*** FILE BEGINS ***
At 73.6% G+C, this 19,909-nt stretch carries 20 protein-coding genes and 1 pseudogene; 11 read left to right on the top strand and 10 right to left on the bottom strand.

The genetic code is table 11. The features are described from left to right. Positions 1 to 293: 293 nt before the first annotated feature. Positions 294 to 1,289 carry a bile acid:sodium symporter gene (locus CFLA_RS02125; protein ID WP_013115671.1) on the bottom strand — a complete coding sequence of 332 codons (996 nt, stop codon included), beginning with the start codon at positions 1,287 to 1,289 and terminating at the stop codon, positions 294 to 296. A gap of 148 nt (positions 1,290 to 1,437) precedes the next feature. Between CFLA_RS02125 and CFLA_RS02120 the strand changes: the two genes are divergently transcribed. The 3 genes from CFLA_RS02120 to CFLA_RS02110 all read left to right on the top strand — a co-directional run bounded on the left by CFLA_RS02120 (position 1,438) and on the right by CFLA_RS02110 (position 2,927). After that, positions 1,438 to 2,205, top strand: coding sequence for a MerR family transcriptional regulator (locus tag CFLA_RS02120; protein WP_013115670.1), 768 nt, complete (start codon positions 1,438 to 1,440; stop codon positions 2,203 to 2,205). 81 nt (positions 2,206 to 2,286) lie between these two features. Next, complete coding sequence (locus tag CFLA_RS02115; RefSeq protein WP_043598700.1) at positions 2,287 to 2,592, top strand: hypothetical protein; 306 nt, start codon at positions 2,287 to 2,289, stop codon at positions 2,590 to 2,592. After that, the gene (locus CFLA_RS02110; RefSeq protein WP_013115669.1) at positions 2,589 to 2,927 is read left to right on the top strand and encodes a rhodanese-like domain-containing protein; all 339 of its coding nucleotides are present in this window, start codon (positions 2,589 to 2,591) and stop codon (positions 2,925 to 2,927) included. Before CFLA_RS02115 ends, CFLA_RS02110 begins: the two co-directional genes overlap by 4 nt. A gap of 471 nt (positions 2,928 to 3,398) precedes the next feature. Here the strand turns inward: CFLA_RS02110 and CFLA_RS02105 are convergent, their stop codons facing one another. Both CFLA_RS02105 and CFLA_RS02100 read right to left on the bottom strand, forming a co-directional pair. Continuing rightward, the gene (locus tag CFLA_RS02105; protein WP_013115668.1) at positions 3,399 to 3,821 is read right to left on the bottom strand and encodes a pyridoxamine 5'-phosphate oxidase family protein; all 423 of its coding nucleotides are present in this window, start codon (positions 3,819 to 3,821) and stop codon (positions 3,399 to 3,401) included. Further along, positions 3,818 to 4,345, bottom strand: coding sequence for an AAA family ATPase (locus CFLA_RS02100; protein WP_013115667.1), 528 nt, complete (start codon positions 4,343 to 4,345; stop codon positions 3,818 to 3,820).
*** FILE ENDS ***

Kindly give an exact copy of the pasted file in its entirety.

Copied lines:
At 73.6% G+C, this 19,909-nt stretch carries 20 protein-coding genes and 1 pseudogene; 11 read left to right on the top strand and 10 right to left on the bottom strand.

The genetic code is table 11. The features are described from left to right. Positions 1 to 293: 293 nt before the first annotated feature. Positions 294 to 1,289 carry a bile acid:sodium symporter gene (locus CFLA_RS02125; protein ID WP_013115671.1) on the bottom strand — a complete coding sequence of 332 codons (996 nt, stop codon included), beginning with the start codon at positions 1,287 to 1,289 and terminating at the stop codon, positions 294 to 296. A gap of 148 nt (positions 1,290 to 1,437) precedes the next feature. Between CFLA_RS02125 and CFLA_RS02120 the strand changes: the two genes are divergently transcribed. The 3 genes from CFLA_RS02120 to CFLA_RS02110 all read left to right on the top strand — a co-directional run bounded on the left by CFLA_RS02120 (position 1,438) and on the right by CFLA_RS02110 (position 2,927). After that, positions 1,438 to 2,205, top strand: coding sequence for a MerR family transcriptional regulator (locus tag CFLA_RS02120; protein WP_013115670.1), 768 nt, complete (start codon positions 1,438 to 1,440; stop codon positions 2,203 to 2,205). 81 nt (positions 2,206 to 2,286) lie between these two features. Next, complete coding sequence (locus tag CFLA_RS02115; RefSeq protein WP_043598700.1) at positions 2,287 to 2,592, top strand: hypothetical protein; 306 nt, start codon at positions 2,287 to 2,289, stop codon at positions 2,590 to 2,592. After that, the gene (locus CFLA_RS02110; RefSeq protein WP_013115669.1) at positions 2,589 to 2,927 is read left to right on the top strand and encodes a rhodanese-like domain-containing protein; all 339 of its coding nucleotides are present in this window, start codon (positions 2,589 to 2,591) and stop codon (positions 2,925 to 2,927) included. Before CFLA_RS02115 ends, CFLA_RS02110 begins: the two co-directional genes overlap by 4 nt. A gap of 471 nt (positions 2,928 to 3,398) precedes the next feature. Here the strand turns inward: CFLA_RS02110 and CFLA_RS02105 are convergent, their stop codons facing one another. Both CFLA_RS02105 and CFLA_RS02100 read right to left on the bottom strand, forming a co-directional pair. Continuing rightward, the gene (locus tag CFLA_RS02105; protein WP_013115668.1) at positions 3,399 to 3,821 is read right to left on the bottom strand and encodes a pyridoxamine 5'-phosphate oxidase family protein; all 423 of its coding nucleotides are present in this window, start codon (positions 3,819 to 3,821) and stop codon (positions 3,399 to 3,401) included. Further along, positions 3,818 to 4,345, bottom strand: coding sequence for an AAA family ATPase (locus CFLA_RS02100; protein WP_013115667.1), 528 nt, complete (start codon positions 4,343 to 4,345; stop codon positions 3,818 to 3,820).